Whether you’ve worked your whole career building your business, inherited or purchased from family, or more recently acquired the business, at some point all owners start to think about the next chapters of their life and selling their business. The world of pharmacy isn’t much different from other businesses in this sense, and it can be hard for an entrepreneur, visionary, and owner to start forecasting life without the business they’ve given so much of their time, energy, focus, and money.
For some reason, it seems independent pharmacies think fraud, waste, and abuse prevention compliance is difficult. While it is boring, and it clearly has some scary ramifications when not followed, it’s actually very simple and easy to implement. In this article, we will discuss why having a Fraud, Waste, and Abuse or FWA compliance program is important, things you can do to get started, examples of other people who thought they didn’t need to have all their FWA items in place, the issues they got into and, some solutions to keep you from getting into hot water with Medicare and OIG.
The past few months have probably been a blur. If you worked with a broker, they more than likely handled a lot of the negotiations, paperwork and were great at saying “Don’t worry, we’ll handle it”, “Sign Here”, “Send me this document” etc. But what happens after you sign on the dotted line and your pharmacy or your files officially become someone else’s property? What additional items do you need to complete to tie up all the loose ends? And, most importantly, what is the broker you just paid 8-15% of the sales price of your business, going to do to help you?
The prospect of buying a pharmacy is enticing to pharmacists for a variety of reasons. The items at the top of the list are; freedom and responsibility of ownership, the chance to practice pharmacy on your own terms, do more to improve the health of your patients, and improve your earning potential. These are all realistic goals when you have your own location, however, the process of purchasing can be complicated and lengthy regardless of how well prepared you are.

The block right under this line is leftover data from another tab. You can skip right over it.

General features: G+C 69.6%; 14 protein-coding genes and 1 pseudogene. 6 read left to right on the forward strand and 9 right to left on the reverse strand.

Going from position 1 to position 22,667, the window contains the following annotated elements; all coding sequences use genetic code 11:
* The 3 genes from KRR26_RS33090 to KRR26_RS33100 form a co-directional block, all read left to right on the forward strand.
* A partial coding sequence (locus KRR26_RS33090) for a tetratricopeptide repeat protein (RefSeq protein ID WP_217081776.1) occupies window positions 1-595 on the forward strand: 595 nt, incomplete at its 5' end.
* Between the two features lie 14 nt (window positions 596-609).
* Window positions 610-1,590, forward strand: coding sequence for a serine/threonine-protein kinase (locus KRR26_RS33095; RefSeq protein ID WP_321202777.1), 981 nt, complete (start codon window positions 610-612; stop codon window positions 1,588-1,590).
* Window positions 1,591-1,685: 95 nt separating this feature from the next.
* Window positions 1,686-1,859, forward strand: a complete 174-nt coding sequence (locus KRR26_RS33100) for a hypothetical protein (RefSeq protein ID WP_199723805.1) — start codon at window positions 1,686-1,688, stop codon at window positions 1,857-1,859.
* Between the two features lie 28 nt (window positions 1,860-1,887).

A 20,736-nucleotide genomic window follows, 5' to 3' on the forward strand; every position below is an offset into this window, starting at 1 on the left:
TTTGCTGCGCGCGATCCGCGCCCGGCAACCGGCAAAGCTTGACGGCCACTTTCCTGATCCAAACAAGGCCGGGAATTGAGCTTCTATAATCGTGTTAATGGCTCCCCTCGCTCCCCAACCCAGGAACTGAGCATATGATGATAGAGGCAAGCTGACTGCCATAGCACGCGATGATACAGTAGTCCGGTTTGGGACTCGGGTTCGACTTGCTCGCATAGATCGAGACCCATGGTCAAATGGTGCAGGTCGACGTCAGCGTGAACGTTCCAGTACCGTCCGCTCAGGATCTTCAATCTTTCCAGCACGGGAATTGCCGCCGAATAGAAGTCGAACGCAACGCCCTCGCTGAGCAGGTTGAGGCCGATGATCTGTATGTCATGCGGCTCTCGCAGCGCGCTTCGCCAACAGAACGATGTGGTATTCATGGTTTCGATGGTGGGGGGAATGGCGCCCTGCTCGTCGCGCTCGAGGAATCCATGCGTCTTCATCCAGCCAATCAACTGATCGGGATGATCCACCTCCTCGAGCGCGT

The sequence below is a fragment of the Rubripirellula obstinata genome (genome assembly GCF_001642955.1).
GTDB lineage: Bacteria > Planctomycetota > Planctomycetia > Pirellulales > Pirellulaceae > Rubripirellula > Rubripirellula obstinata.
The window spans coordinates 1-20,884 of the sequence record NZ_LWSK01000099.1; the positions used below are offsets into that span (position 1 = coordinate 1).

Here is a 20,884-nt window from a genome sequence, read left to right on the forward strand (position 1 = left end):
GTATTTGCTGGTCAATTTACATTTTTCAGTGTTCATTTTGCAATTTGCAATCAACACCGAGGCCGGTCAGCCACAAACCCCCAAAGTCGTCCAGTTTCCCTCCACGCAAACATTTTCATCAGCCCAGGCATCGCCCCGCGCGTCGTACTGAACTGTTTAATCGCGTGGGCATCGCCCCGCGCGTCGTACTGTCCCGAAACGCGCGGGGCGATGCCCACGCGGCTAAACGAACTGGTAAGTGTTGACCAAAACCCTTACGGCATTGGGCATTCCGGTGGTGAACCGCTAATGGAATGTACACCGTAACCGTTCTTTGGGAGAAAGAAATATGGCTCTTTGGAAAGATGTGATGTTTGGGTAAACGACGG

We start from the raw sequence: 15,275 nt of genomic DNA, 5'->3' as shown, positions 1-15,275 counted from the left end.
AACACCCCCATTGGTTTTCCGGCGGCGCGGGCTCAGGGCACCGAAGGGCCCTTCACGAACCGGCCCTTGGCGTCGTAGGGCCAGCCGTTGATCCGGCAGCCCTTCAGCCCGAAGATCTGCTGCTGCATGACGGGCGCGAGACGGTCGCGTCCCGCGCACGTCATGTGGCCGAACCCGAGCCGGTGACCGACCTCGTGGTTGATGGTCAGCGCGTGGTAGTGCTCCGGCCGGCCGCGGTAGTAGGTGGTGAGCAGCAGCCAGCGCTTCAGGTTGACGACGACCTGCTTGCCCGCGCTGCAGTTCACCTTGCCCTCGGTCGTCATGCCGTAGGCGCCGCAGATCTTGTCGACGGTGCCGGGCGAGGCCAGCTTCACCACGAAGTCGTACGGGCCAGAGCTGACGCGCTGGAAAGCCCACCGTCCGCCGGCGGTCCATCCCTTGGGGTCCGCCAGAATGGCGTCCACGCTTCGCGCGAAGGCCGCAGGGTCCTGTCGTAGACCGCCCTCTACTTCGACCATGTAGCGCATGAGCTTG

Are you starting to feel that the practice of pharmacy is like the Abbot and Costello sketch “Who’s on First”? At every turn a new regulation is going into place; another merger of an insurer, chain, or healthcare system is occurring; some entity is auditing, inspecting, or reviewing your paperwork, files, and process; and someone new is dipping their hands into your pockets to take a little more of your reimbursements. Even with all those shenanigans going on, the biggest topic in pharmacy outside of DIR fees, is USP <800>.
Opening a successful independent pharmacy is a challenging undertaking for any pharmacist, especially with the competitiveness of today’s retail pharmacy market. Building a new pharmacy from the ground up doesn’t guarantee foot traffic, and leasing or owning a property doesn’t mean you’re ready to open for business.
Although a pharmacy’s true value is determined by what a buyer is willing to pay for it, there are a number of factors that go into a valuation. Beyond that, valuations happen for a variety of reasons, including retirement planning, expanding a current business, or adding a location. Less fortunate examples include dissolving partnerships, a buyout or dispute, and settlements of assets or estates. Or, in the case of purchasing a pharmacy, a valuation helps determine if the asking price has merit.
A colleague recently shared a news release about a physicians’ group that was hit with a $500,000 fine. The fine wasn’t a result of fraud, a misfiled prescription, or malpractice, as one might expect. Instead, the physicians’ group simply failed to have business associate agreements in place.
This led me to wonder two things. First, how common is it for people to go through eight or more years of school to become a doctor without fully understanding HIPAA? And second, if practitioners realize the importance of protecting patients, do they understand what they can put in place to protect themselves as the practitioner?